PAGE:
The projections of recognized financial analysts who publish their work are averaged together into the “consensus projections.” In the press, these are the numbers that are directly compared to actual results to generate a Beat or Miss for a stock when it announces earnings news.
Investors should understand that there’s no set list of analysts providing projections for every stock. Large-cap stocks will likely be covered by far more analysts, while micro-caps may be covered by a handful if any.
Research has shown a strong correlation between whether a stock “Beats” or “Misses” and its subsequent performance—leading to earnings-announcement trading becoming one of the most popular trading strategies in the world. Like any other hot stock trading strategy, however, the stampede of investors toward these apparently easy profits had rendered them far more difficult to find.
As firms become savvy to the vast sea of investors trading based on the spread between forecasted and actual earnings, they’re behaving accordingly, carefully curating a stream of “Beats” by understating their projections and then consistently exceeding them. But the stock market is always a strategic give and take: if companies are consistently outperforming estimates, analysts will begin raising their own estimates even more.
These dynamics make successfully executing projection-based strategies more challenging. Some commentators have gone so far as to proclaim the “death of the earnings beat.” We think the demise of the earnings beat (and miss, for the short play) is greatly exaggerated. It’s simply a more competitive playing field than before.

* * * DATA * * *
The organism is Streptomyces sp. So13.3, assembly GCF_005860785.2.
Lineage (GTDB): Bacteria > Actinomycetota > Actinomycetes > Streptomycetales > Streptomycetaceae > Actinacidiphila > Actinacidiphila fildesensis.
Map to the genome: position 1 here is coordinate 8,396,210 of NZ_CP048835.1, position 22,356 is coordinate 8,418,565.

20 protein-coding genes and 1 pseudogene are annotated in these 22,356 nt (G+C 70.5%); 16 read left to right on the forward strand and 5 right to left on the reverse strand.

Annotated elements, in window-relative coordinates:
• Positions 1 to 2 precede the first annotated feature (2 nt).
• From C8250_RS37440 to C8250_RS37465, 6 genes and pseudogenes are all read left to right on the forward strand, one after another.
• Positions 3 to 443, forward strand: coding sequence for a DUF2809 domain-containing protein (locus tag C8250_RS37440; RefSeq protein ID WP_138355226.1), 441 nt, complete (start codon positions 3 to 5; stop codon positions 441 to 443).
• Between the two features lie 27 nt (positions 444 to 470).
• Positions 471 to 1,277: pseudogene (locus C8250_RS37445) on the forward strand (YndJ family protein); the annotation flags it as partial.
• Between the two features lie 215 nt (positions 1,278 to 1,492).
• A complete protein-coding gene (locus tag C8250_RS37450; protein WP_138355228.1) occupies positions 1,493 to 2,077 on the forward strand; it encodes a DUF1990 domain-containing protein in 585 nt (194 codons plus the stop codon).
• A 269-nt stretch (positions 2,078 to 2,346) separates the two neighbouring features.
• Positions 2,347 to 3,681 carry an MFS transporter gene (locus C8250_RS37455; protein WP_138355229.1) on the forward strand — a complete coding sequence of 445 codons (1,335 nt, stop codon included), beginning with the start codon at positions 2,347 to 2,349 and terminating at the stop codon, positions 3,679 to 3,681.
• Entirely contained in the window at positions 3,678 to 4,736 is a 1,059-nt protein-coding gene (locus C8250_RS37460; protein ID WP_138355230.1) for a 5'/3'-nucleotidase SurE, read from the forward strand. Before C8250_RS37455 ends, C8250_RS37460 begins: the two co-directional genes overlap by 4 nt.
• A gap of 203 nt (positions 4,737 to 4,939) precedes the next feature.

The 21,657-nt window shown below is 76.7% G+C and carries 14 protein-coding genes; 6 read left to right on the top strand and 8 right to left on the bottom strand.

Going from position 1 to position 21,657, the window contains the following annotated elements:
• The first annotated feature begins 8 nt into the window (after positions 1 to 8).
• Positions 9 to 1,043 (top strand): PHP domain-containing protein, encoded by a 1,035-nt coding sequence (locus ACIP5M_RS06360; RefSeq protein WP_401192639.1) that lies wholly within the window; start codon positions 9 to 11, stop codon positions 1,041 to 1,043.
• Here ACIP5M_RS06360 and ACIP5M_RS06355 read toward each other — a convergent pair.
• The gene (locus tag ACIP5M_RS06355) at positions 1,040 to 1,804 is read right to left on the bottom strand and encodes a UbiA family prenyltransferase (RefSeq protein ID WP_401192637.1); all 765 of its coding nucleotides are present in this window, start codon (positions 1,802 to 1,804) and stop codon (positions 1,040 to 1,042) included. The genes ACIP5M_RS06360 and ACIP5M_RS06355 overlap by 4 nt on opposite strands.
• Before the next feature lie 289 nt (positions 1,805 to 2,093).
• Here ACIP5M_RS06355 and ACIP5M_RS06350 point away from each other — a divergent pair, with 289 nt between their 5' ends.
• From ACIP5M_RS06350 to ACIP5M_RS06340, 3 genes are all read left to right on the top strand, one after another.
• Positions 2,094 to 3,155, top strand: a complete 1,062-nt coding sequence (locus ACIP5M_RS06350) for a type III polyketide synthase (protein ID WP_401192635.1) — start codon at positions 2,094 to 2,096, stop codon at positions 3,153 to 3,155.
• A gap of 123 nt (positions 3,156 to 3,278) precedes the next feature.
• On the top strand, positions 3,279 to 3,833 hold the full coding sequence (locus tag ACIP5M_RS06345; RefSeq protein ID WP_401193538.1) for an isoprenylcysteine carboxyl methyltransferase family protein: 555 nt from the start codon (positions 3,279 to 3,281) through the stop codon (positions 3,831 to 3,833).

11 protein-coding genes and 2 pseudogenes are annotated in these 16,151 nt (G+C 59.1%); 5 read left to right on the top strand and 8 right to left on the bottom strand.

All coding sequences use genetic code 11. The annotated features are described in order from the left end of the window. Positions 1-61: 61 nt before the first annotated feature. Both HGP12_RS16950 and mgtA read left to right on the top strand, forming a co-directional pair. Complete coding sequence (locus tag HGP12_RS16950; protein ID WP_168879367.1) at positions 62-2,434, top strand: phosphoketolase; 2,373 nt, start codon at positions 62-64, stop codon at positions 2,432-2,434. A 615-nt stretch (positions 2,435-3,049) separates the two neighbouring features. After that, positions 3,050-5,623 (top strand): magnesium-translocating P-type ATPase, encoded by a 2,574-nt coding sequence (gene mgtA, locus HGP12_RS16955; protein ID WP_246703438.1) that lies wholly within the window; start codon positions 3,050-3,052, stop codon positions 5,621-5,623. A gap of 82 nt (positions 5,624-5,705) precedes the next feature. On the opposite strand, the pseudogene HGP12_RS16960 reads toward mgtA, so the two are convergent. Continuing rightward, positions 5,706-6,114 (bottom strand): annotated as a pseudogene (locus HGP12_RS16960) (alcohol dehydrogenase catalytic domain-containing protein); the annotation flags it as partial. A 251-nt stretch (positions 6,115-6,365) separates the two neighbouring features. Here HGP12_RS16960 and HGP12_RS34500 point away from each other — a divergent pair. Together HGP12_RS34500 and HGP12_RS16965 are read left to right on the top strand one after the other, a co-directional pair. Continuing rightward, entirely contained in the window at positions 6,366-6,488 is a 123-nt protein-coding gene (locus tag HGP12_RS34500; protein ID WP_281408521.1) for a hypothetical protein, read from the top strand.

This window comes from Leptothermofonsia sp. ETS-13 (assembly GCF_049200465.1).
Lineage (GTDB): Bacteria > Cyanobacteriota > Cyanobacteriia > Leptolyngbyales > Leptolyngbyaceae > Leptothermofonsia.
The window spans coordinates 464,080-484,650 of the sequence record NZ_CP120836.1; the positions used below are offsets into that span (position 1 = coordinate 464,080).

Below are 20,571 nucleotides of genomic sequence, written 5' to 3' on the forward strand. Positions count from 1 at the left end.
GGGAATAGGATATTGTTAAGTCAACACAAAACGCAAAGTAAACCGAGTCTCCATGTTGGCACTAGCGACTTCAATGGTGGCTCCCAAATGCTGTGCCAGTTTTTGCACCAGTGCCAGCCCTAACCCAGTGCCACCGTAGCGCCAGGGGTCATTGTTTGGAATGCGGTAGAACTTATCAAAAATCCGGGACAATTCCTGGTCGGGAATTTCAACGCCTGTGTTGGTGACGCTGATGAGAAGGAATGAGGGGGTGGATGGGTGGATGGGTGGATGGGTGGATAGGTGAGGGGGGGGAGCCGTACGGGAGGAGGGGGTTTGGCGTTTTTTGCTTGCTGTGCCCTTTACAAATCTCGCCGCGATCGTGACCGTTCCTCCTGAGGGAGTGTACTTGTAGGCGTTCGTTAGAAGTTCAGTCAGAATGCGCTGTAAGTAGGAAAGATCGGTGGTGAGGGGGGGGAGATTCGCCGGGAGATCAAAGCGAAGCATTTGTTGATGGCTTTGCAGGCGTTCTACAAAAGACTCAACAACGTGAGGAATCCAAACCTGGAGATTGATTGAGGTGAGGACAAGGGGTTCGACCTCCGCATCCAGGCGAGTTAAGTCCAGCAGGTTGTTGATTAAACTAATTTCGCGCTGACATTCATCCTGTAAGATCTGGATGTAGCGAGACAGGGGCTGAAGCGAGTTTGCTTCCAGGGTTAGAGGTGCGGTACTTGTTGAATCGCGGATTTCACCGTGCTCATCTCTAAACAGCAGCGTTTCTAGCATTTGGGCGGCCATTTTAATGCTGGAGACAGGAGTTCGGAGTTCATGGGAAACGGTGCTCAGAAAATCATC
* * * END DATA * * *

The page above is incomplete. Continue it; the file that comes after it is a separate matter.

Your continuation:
And the key to soaring past the competition to find consistent earnings-based profits lies in data. It’s true that we’re seeing more companies post earnings beats, briefly surge, and then get attacked in a sharp selloff. The evidence suggests a growing pool of money targeting overreactions to earnings announcements. In this context, investors who are trying to trade an earnings announcement without good historical data are likely to lose their shirt to more data-savvy players.
Our platform features historical data on markets’ reactions to earnings announcements for a huge of array of equities. Vitally, this information is calculated at various hold times for each individual stock. Some stocks, for instance, tend to peak after just one trading day and fall back by Day 5: a great target for a 1-day hold time play on the stock. Or, if you see that a stock gains 5% on average from Beats but often surges 7-9% before falling back, you can buy the stock with an order to cash in at the 5% gain mark (or even short the stock if it shoots too high). Our data can be viewed for both individual stocks, and aggregated according to various parameters.
A glimpse from inside the NQ interface.
Every stock is unique, but, as ever, the right data is the key to getting out ahead. If you’d like to learn more about using real-time news and financial data synthesized with historical analysis to find market-beating profits, we highly recommend one of our totally free virtual training seminars. You can sign up for a spot in our next session using the button below: